The Mastercard Foundation and IDH and The Sustainable Trade Initiative, have announced the launch of an innovative partnership, dubbed Grains for Growth, to transform Ghana’s grains market.

The Program aims to develop inclusive, and economically viable grain-supply chains that will offer employment and entrepreneurship opportunities, contribute to better incomes, and improve the livelihoods of farmers, especially women and youth.

Over the next three and a half years, the Grains for Growth program will partner with a dozen small and medium-sized enterprises (SMEs) in Northern Ghana, high-profile off-takers, and other supply chain actors, to create 103,000 work opportunities across the maize, rice, millet, fonio, and sorghum supply chains with the majority of these, targeting young Ghanaian women and men.

The program will also support the inclusion of 20,000 smallholder farmers through optimised sourcing and service delivery structures, whilst aiming to significantly increase incomes for participating farmers.

Grain Production in Ghana

Grain production in the northern part of Ghana is largely characterised by informal supply chains, where actors have limited access to affordable financing solutions, mechanised services, and quality agro-inputs.

These constraints negatively affect the quality and volumes of grain production and the ability of SMEs in the value chain, to attract and maintain premium-paying buyers resulting in limited commercial investments.

With increasing local demand for grains in Ghana, a rising import dependency, and local raw-material sourcing interests, there is a significant opportunity for the grains sector to facilitate economic growth and create social impact through job creation and improving the livelihoods of smallholder farmers.

Speaking at the launch of the program, Director for Inclusive Business Development at IDH, Kebba Colley, said, “We have witnessed the transformation of local SMEs, and their farmers, into competitive businesses that meet global standards, attract competitive prices for their products, and create sustainable jobs, particularly for women and youth. IDH is delighted to extend our work to the grains sector. We look
forward to learning and improving the grains sector through this partnership with the Mastercard Foundation.”

Grains grown sustainably

The Grains for Growth program is part of IDH’s Grown Sustainably in Africa (GSA) program. Under this program, IDH works with multinationals, including Nestlé, Unilever, Dutch State Mines/Africa Improved Foods, and Dangote, throughout Africa to incorporate smallholder farmers and SMEs into their supply chains through close capacity building, business development support, and facilitating market linkages.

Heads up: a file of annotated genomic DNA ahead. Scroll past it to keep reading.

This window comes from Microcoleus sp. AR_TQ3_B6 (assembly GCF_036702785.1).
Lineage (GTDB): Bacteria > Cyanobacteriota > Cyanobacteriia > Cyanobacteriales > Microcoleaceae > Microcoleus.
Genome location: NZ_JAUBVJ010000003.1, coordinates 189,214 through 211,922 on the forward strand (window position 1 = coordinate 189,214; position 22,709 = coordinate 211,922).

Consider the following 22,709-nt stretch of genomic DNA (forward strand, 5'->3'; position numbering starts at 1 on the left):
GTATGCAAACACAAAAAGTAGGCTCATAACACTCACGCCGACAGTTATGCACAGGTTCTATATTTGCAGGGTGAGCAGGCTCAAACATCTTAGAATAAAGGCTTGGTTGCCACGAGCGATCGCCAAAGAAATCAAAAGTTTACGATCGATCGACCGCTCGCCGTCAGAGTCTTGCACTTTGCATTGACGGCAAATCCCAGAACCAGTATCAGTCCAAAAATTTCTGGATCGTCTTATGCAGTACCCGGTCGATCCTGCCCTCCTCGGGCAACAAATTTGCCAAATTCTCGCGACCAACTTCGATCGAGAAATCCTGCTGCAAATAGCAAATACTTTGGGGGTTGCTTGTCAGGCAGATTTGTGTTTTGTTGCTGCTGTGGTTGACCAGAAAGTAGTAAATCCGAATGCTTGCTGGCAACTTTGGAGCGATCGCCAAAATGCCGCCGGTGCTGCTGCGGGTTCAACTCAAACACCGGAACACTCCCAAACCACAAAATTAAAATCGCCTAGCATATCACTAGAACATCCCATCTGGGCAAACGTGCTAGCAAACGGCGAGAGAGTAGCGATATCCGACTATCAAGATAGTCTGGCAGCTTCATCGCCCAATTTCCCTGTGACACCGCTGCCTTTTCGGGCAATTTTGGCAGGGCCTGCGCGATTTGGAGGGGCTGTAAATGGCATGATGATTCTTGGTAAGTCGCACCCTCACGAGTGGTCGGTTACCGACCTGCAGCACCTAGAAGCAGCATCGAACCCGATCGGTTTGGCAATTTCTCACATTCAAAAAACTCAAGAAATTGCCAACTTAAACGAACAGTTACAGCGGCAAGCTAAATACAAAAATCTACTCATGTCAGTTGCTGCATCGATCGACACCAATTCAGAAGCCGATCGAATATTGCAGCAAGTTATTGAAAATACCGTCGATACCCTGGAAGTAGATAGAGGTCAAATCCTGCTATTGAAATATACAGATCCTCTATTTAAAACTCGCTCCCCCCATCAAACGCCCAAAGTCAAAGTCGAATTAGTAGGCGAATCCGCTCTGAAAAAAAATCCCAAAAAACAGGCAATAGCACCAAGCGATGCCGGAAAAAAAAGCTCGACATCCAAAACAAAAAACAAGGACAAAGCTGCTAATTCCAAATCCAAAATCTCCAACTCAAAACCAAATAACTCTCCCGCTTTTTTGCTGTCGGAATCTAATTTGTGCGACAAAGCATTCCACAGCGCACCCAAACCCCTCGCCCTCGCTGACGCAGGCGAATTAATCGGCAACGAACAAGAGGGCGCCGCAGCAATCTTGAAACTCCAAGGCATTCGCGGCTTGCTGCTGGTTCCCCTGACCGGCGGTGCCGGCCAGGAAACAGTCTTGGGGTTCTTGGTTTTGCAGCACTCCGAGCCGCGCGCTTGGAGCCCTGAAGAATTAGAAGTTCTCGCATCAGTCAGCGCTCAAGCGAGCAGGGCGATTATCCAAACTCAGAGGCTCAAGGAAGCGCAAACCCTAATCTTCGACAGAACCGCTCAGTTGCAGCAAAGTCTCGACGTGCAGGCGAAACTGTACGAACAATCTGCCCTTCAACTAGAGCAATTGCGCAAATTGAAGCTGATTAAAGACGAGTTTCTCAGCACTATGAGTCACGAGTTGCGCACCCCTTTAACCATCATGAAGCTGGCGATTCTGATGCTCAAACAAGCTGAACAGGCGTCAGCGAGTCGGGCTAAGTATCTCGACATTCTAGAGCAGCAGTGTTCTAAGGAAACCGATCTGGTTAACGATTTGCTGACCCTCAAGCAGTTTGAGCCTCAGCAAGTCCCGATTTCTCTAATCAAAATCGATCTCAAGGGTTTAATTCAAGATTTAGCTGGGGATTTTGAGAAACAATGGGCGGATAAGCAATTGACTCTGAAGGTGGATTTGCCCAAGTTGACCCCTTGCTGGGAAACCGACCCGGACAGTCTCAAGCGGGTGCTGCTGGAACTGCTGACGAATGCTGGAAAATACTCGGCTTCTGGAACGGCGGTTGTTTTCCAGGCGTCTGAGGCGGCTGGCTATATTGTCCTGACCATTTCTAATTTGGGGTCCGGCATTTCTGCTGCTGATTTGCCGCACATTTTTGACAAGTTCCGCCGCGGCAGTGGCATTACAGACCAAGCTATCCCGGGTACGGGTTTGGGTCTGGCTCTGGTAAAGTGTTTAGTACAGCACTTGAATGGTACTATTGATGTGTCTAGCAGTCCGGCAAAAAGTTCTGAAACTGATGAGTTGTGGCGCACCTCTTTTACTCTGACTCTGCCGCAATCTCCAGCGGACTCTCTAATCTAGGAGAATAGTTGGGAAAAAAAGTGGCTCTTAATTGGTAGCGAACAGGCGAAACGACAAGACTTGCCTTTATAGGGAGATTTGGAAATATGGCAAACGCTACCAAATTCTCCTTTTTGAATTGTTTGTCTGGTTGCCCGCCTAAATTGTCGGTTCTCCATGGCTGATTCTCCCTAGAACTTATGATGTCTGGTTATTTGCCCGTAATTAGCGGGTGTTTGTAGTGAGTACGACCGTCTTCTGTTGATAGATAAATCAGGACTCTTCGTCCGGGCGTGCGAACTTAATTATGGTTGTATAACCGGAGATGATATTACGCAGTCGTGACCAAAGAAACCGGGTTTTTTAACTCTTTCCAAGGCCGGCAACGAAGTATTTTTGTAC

The program also aligns with the Mastercard Foundation’s Young Africa Works strategy in Ghana, which focuses on deepening efforts in the agriculture and agriculture adjacent sector, to unlock work opportunities for young Ghanaian women and men.

Ghana Country Head at the Mastercard Foundation, Rosy Fynn said, “The grains value chain holds enormous potential to unlock growth, improve the livelihoods of value chain operators, and catalyse work opportunities for young Ghanaian women and men.

"By building the capacity of value chain actors, providing ready access to markets through off-taker arrangements, and access to affordable financial services, we are collectively enabling smallholder farmers and SMEs to scale up and to lead the transformation of the sector to become a major contributor to Ghana’s economic growth.”

To build the commercial viability of value chain operators, the program will also enable SMEs to improve their operational capacity, meet the quality and procurement standards of multinationals, and to optimise their smallholder farmer sourcing and service delivery structures.

Nestlé Central and West Africa, one of the first off-takers in the program will leverage their technical expertise and establish backward integration systems to help build capacity of SMEs in the value chain.

Olivier Marchand, Head of Nestle’s Agricultural Services commented “This program will not only impact livelihood and improve local sourcing of grains but will leverage on the successful work already done by Nestlé to incorporate regenerative agriculture practices, build our farm ecosystem and reduce our environmental footprint”.

Nestlé is committed to sourcing 20% of its produce from regenerative agriculture farms by 2025, 50% by 2030, and 100% beyond 2050.

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